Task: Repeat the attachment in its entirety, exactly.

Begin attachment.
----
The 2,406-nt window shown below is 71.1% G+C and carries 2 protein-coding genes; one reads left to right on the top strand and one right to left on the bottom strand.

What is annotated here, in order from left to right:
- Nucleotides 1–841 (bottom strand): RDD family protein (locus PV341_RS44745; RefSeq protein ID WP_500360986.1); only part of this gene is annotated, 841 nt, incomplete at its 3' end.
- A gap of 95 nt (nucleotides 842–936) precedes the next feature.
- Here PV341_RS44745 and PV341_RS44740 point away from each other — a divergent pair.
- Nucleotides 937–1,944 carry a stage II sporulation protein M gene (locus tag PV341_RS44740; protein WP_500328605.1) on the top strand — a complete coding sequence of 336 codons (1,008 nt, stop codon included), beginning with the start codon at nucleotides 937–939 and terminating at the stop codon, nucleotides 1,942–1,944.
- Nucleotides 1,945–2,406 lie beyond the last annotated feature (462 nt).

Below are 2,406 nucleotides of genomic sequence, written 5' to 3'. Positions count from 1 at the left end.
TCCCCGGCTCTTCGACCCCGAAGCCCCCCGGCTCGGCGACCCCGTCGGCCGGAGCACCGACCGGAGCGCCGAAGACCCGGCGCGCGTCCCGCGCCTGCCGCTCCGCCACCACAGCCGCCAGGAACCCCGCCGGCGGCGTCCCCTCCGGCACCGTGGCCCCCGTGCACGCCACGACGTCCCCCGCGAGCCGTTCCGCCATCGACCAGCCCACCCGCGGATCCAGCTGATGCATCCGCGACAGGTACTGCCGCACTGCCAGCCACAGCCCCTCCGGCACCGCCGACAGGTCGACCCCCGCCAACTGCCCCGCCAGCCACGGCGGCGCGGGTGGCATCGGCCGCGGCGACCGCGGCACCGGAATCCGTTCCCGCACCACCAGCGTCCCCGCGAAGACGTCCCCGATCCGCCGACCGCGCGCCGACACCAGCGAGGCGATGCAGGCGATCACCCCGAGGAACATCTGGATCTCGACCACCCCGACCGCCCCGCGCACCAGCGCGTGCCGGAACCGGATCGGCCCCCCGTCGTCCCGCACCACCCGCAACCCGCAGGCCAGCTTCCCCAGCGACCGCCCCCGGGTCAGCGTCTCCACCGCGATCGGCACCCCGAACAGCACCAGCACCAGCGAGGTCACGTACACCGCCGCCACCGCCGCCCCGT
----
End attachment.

The 2,406-nt window shown below is 71.1% G+C and carries 2 protein-coding genes; one reads left to right on the top strand and one right to left on the bottom strand.

What is annotated here, in order from left to right:
- Nucleotides 1–841 (bottom strand): RDD family protein (locus PV341_RS44745; RefSeq protein ID WP_500360986.1); only part of this gene is annotated, 841 nt, incomplete at its 3' end.
- A gap of 95 nt (nucleotides 842–936) precedes the next feature.
- Here PV341_RS44745 and PV341_RS44740 point away from each other — a divergent pair.
- Nucleotides 937–1,944 carry a stage II sporulation protein M gene (locus tag PV341_RS44740; protein WP_500328605.1) on the top strand — a complete coding sequence of 336 codons (1,008 nt, stop codon included), beginning with the start codon at nucleotides 937–939 and terminating at the stop codon, nucleotides 1,942–1,944.
- Nucleotides 1,945–2,406 lie beyond the last annotated feature (462 nt).

Below are 2,406 nucleotides of genomic sequence, written 5' to 3'. Positions count from 1 at the left end.
TCCCCGGCTCTTCGACCCCGAAGCCCCCCGGCTCGGCGACCCCGTCGGCCGGAGCACCGACCGGAGCGCCGAAGACCCGGCGCGCGTCCCGCGCCTGCCGCTCCGCCACCACAGCCGCCAGGAACCCCGCCGGCGGCGTCCCCTCCGGCACCGTGGCCCCCGTGCACGCCACGACGTCCCCCGCGAGCCGTTCCGCCATCGACCAGCCCACCCGCGGATCCAGCTGATGCATCCGCGACAGGTACTGCCGCACTGCCAGCCACAGCCCCTCCGGCACCGCCGACAGGTCGACCCCCGCCAACTGCCCCGCCAGCCACGGCGGCGCGGGTGGCATCGGCCGCGGCGACCGCGGCACCGGAATCCGTTCCCGCACCACCAGCGTCCCCGCGAAGACGTCCCCGATCCGCCGACCGCGCGCCGACACCAGCGAGGCGATGCAGGCGATCACCCCGAGGAACATCTGGATCTCGACCACCCCGACCGCCCCGCGCACCAGCGCGTGCCGGAACCGGATCGGCCCCCCGTCGTCCCGCACCACCCGCAACCCGCAGGCCAGCTTCCCCAGCGACCGCCCCCGGGTCAGCGTCTCCACCGCGATCGGCACCCCGAACAGCACCAGCACCAGCGAGGTCACGTACACCGCCGCCACCGCCGCCCCGT